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There are tactics you can use to address some of these costs:

 

  • Do an energy audit -“A home energy audit, also known as a home energy assessment, is the first step to assess how much energy your home consumes and to evaluate what measures you can take to make your home more energy efficient. An assessment will show you problems that may, when corrected, save you significant amounts of money over time,” said Energy.gov. “Items shown here include checking for leaks, examining insulation, inspecting the furnace and ductwork, performing a blower door test and using an infrared camera.”

 

 

  • Research utility options – In many cities, you have options for your energy providers, and some may cost significantly less than the traditional providers you’ve gone with in the past. Be sure to check out solar options, too, especially if you’re interested in green living. The newest advancements in solar energy for residential homes make it possible to use the sun’s energy without having to purchase expensive systems and pay thousands of dollars upfront.

 

 

  • Check out alternative credit cards – If you’re looking for creative ways to save money, check that junk mail again. There may be some valuable credit card offers in there with lower interest rates or an interest-free balance transfer option.

 

You might have to do some things you never thought of

You probably weren’t thinking about cleaning out your ducts when you were envisioning your new life in your new home. But you probably won’t know how long it’s been since the last cleaning, and dirty ducks can can cost you money if you’re HVAC system isn’t running efficiently. Thet can also be dangerous because of the accumulation of dust and dirt inside. Poor indoor air quality can worsen allergies and asthma.

A clogged dryer vent can also cost you money because it makes your dryer work harder. But, more importantly, it can be dangerous and even deadly. “Lint is highly flammable and can pose a severe fire hazard when dryer vents are not cleaned regularly and properly,” said Barineau Heating and Air Conditioning. “According to the U.S. Fire Administration’s National Fire Data Center, clothes dryers are responsible for more than 15,000 structure fires around the country each year, and 80 percent of those fires start with clogged dryer vents.”

You’ll get woken up in the middle of the night by a fire alarm

Because batteries only die at 3am. Every. Single. Time. You can avoid this nuisance and keep your family safe by changing your batteries when you first move in. While you’re at it, change your filters, which will help your HVAC to work more efficiently.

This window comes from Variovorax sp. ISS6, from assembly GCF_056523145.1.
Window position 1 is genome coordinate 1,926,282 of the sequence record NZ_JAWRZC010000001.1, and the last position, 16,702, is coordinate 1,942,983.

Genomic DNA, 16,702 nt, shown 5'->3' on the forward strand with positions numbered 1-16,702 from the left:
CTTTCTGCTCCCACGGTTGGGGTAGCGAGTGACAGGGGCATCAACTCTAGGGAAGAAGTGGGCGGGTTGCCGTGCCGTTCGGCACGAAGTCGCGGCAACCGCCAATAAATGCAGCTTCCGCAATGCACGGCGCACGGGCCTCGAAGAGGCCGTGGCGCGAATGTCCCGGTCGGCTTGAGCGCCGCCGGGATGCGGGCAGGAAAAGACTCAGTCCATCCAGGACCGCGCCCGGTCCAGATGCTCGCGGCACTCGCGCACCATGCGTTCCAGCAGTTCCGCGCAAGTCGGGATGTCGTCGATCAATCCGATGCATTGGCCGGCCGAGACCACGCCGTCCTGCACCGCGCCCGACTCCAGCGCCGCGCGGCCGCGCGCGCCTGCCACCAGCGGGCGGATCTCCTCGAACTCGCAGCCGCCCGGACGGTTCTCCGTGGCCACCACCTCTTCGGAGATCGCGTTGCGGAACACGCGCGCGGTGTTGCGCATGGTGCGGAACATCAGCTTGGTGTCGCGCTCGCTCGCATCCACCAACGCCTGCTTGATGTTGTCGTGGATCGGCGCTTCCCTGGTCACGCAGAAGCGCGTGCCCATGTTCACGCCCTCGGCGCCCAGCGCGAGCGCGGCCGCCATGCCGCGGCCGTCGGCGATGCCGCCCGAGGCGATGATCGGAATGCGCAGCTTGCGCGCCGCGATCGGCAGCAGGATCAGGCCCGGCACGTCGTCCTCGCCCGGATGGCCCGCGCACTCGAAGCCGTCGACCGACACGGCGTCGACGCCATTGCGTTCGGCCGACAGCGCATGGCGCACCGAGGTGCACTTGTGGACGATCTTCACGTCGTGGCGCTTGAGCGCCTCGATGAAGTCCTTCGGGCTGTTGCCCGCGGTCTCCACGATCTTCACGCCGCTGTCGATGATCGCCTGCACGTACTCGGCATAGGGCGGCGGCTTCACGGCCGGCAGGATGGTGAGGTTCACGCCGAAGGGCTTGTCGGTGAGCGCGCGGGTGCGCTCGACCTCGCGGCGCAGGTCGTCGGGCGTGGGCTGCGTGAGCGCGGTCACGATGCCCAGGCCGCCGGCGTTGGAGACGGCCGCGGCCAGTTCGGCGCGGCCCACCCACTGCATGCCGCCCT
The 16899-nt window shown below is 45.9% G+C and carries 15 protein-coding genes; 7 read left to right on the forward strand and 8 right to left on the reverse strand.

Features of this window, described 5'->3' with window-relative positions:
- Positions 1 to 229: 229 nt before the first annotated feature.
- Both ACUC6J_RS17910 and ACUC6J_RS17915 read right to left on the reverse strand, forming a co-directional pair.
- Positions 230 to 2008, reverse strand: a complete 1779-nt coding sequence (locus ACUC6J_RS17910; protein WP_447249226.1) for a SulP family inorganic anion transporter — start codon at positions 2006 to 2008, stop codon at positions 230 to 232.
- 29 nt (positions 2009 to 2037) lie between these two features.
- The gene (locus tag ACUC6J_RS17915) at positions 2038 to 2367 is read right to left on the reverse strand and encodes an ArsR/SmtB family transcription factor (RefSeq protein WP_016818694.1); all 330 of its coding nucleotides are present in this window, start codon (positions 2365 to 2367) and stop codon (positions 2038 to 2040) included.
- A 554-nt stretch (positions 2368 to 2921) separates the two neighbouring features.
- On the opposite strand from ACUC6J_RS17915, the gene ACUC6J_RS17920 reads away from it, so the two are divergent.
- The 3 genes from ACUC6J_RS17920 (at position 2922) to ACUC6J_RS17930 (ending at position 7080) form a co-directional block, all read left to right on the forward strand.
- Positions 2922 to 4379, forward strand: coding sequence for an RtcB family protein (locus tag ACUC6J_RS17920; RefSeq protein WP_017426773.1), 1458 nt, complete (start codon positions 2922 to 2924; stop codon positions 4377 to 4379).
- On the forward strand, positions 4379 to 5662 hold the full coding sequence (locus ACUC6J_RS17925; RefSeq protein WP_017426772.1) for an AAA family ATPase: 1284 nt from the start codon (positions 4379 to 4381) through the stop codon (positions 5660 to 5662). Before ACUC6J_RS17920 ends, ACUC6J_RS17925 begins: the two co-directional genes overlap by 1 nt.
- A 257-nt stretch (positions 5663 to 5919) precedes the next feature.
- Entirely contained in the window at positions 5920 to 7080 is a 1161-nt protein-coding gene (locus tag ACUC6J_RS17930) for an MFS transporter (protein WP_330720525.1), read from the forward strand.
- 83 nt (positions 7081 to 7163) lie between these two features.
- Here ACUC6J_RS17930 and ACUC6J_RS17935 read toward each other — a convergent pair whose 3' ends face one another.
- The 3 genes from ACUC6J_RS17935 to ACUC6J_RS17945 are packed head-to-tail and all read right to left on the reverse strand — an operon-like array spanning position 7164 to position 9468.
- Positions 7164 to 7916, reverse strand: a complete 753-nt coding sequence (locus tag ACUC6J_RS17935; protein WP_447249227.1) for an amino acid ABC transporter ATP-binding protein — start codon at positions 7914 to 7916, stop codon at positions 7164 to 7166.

WRITTEN BY JAYMI NACIRI

Can You Trust Zillow’s Home Price Zestimate? In a Word: No.

I got an email from Zillow last week. Seems my house has gone up in value another $2,000+ dollars in the past 30 days. And it’s going to rise another 3.5% in the next year, according to their Zestimate®. Fab!

Except that it’s just speculation. When it comes to Zillow’s Zestimates, you have to take the numbers with a grain of salt. Make that a big shake of salt, right over your shoulder. And maybe a stiff drink. And a frank conversation with your real estate agent.

“Shoppers, sellers and buyers routinely quote Zestimates to realty agents – and to one another – as gauges of market value,” said the Los Angeles Times. “If a house for sale has a Zestimate of $350,000, a buyer might challenge the sellers’ list price of $425,000. Or a seller might demand to know from potential listing brokers why they say a property should sell for just $595,000 when Zillow has it at $685,000. Disparities like these are daily occurrences and, in the words of one realty agent who posted on the industry blog ActiveRain, they are ‘the bane of my existence.'”

Are faulty Zillow estimates irritating, dangerous, somewhere in the middle? It all depends on your personal situation. A real estate investor, a seller in a high-end neighborhood, or an obsessive real estate watcher (ahem) may be able to brush off a $15,000 error. But for many people across the country, the word of Zillow might as well be the word of God. So, yeah, dangerous.

Price errors

Errors in sales prices are one of the issues Investopedia pointed out in its look at Zillow’s Zestimates.


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“Zillow factors the date and price of the last sale into its estimate, and in some areas, these data make up a big part of the figure. If this information is inaccurate, it can throw off the Zestimate,” they said. “And since comparable sales also affect a home’s Zestimate, a mistake in one home’s sales price record can affect the Zestimates of other homes in the area. The Zestimate also takes into account actual property taxes paid, exceptions to tax assessments and other publicly available property tax data. Tax assessor’s property values can be inaccurate, though. The tax assessor’s database might have a mistake related to a property’s basic information, causing the assessed value to be too high or too low.”

In June, Zillow’s much-maligned (by industry experts, anyway) Zestimates got an upgrade with a new algorithm. Zillow CEO Spencer Rascoff has famously called his company’s price estimates, “a good starting point” and copped to a median error rate of approximately 8%. With their new algorithm, they say it’s dropped to 6.1%.


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John Wake, an economist and real estate agent from Real Estate Decoded, applied Zillow’s updated 6.1% margin of error to “Zillow’s own estimate of the median sale price in the U.S. in May 2016 of $229,737 and got a typical error of $14,000. He then took a sample city, Denver – a city in which estimates are actually more accurate than average” – and found “the error spread in 2016 is a lot tighter and more focused on the bullseye of the actual sales price,” but that “their Zestimates are scattershot.”